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Nelson Mandela: A life in pictures
Nelson Mandela and his wife Winnie in this undated file picture.
At the end of the first episode of Bristol Palin’s new reality show, “Life’s a Tripp” (which premieres tonight on Lifetime), Palin and two friends find themselves at an L.A. bar with a mechanical bull. Bristol, her son, Tripp, and her younger sister Willow have recently moved from Wasilla, Alaska, to a mansion in Beverly Hills full of bidets, so that Bristol can “work” for a charity. (She does volunteer, but it seems clear it was her reality show, not her job, that precipitated the move to SoCal.) On this night Willow’s watching Tripp, and the 20-year-old, giggling, cheerful Bristol, feeling “like a kid again,” rides the bull, as everyone in the bar takes pictures. She gets thrown, and as she picks herself off the mats, a stranger yells out, “Did you ride Levi like that? Your mother’s a whore!”
Up until this point, “Life’s a Tripp” has been a standard reality show about Palin’s experiences as a single mother — if Sarah Palin and her impression of the “Beverly Hillbillies” theme song regularly popped up in a show like “Teen Mom.” Bristol has the same glassy, anodyne good looks and manner as anyone who ever starred on ‘The Hills,” and the same knack for plodding conversations with lots of awkward silences and expository questioning. But her blond son looks like a cherub, her stubborn sister Willow is one of TV’s surliest sidekicks, and Sarah Palin drops in every few minutes to suck up all the oxygen in the conversation. Also, Bristol seems pleasantly committed to both her child and wearing hoodies and other garments on Alaska’s, not L.A.’s, cutting edge. But the bar fight — which made the rounds of the Internet this past September — elevates the series’s voyeuristic satisfactions to the next level.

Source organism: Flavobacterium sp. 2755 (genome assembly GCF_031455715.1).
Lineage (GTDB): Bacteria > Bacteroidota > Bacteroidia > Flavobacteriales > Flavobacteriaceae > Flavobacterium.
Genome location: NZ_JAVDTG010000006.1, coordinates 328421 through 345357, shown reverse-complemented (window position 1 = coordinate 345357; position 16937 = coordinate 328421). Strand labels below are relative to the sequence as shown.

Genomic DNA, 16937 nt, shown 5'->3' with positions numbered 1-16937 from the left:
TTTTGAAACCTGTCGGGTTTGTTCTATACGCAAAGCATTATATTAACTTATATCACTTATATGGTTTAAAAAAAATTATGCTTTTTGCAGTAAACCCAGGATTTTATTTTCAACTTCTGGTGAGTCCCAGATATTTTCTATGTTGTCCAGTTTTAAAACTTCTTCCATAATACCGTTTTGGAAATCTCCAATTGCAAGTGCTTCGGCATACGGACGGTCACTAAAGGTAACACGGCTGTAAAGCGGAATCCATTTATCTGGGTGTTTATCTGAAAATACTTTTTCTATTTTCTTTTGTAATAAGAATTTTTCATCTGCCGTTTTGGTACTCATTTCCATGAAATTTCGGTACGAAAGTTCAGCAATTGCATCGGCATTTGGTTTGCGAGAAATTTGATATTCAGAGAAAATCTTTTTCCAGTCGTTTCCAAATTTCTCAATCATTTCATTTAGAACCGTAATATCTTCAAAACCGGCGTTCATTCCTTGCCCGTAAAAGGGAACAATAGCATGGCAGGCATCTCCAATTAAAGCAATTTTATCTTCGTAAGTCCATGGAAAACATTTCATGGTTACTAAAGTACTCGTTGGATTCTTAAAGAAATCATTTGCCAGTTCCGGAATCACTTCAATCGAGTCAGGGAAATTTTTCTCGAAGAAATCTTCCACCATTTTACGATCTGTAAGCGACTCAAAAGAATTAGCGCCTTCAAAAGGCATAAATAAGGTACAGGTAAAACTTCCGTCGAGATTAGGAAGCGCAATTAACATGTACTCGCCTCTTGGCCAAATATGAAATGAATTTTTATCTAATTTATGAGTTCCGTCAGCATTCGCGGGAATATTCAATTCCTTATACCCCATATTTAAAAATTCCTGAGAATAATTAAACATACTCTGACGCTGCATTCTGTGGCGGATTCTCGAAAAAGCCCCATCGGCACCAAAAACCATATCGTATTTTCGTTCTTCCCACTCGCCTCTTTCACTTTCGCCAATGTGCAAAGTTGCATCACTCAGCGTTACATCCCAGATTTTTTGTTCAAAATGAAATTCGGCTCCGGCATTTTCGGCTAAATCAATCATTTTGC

Palin goes over to the heckler, a 47-year-old man, as he continues to scream at her. “She’s the devil,” he yells. Palin, who later says things like this happen to her all the time, seems trained to stay calm: “What’d she do wrong?” The heckler replies, “She lives, she breathes.” “Give me one reason you don’t like her,” Palin counters. “She’s evil. If there’s a hell — which I don’t believe in — she will be there.” “OK, why is that?” Palin asks. “She’s evil. She’s evil,” is the reply.
Up until this point, my sympathy was with the composed Palin. Sarah Palin may be a lot of things, but a whore actually isn’t one of them, and even if it were, it’s unconscionably crappy to yell that in her child’s face. Plus, any heckler who can’t come up with a concrete reason to hate Sarah Palin is like the Sarah Palin of hecklers — inexcusably unprepared. But then Bristol Palin upends the conversation, freezes my good will, and turns “Bristol Palin: Life’s a Tripp” into must-see reality TV. She asks the guy if the reason he hates her mother is “because you’re a homosexual?”